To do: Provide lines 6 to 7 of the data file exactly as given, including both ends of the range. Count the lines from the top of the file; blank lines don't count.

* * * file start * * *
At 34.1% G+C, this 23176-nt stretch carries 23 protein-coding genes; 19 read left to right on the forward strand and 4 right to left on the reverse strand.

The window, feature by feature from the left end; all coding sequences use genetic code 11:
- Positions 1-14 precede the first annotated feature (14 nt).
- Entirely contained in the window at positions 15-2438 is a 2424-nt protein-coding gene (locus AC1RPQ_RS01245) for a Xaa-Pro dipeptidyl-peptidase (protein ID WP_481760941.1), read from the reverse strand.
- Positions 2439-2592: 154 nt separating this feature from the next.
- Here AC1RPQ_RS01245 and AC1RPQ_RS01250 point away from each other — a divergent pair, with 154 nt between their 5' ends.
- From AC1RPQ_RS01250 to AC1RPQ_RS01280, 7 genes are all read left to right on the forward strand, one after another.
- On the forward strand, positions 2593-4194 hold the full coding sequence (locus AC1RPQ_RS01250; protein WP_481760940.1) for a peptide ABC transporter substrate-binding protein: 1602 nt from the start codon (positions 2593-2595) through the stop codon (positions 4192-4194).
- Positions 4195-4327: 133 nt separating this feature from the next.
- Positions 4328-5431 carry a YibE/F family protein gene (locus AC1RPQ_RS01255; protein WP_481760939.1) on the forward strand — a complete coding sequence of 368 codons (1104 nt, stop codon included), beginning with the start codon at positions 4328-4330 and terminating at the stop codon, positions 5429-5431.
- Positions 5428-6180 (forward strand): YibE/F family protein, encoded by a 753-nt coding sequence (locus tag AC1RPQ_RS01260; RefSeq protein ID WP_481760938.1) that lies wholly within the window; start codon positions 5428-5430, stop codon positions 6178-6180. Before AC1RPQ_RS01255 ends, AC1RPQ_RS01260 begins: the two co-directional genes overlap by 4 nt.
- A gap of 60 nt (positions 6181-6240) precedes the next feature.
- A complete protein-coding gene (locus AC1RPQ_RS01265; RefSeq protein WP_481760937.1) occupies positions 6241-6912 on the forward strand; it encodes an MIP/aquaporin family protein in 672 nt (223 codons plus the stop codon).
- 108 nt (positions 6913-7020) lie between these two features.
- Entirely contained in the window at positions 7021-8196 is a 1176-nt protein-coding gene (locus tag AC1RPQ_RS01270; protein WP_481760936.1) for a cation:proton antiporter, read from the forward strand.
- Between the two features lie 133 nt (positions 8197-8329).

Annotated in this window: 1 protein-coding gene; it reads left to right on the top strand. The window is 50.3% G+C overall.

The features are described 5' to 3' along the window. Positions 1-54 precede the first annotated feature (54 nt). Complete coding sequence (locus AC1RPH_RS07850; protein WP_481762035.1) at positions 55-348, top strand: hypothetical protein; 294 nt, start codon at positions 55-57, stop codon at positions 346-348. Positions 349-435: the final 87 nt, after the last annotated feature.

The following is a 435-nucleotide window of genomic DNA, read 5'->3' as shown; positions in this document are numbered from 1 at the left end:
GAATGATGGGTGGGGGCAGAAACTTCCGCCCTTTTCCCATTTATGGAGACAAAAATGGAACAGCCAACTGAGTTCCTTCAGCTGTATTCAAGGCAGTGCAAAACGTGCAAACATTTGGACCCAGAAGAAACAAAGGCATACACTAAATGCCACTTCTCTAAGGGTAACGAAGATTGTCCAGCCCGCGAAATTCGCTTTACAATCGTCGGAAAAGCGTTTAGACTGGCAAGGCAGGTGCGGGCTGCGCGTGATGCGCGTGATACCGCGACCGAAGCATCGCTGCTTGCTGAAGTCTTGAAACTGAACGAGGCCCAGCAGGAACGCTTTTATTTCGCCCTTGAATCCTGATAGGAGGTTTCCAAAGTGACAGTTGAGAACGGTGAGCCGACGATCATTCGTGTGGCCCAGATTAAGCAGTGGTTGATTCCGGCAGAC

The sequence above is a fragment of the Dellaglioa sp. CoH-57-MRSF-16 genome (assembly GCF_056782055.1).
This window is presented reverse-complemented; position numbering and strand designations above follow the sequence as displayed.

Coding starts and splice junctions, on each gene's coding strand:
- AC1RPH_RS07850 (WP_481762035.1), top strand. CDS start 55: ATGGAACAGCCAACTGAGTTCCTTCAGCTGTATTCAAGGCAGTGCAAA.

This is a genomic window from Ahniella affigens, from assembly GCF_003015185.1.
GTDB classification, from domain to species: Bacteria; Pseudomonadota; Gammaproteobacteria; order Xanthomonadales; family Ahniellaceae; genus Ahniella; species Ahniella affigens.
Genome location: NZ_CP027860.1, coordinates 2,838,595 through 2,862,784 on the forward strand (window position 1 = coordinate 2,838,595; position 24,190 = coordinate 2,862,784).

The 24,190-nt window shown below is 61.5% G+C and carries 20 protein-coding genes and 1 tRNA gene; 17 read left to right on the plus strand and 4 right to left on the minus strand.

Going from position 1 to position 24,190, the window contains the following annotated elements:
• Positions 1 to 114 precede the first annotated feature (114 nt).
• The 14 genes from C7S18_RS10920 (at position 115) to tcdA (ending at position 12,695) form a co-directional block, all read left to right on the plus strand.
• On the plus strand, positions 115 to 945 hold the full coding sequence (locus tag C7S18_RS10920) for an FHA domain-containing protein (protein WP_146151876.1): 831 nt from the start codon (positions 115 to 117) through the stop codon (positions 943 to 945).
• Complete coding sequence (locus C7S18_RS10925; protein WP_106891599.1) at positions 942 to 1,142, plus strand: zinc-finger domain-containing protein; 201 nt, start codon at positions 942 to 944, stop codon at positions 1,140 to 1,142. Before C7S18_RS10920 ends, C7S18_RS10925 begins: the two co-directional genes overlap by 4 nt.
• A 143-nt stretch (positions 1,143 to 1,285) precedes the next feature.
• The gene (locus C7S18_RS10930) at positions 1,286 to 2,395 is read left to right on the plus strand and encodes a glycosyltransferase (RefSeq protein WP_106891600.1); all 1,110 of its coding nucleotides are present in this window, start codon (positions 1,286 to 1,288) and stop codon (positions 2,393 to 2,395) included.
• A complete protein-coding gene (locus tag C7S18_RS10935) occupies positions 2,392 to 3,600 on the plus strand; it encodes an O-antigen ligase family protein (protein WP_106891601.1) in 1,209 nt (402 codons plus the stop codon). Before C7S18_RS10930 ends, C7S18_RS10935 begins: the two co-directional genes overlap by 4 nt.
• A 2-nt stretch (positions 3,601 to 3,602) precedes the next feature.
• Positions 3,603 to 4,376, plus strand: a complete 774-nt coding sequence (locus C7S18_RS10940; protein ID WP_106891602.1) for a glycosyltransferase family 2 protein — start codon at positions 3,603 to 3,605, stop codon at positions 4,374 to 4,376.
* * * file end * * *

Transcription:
- Here AC1RPQ_RS01245 and AC1RPQ_RS01250 point away from each other — a divergent pair, with 154 nt between their 5' ends.
- From AC1RPQ_RS01250 to AC1RPQ_RS01280, 7 genes are all read left to right on the forward strand, one after another.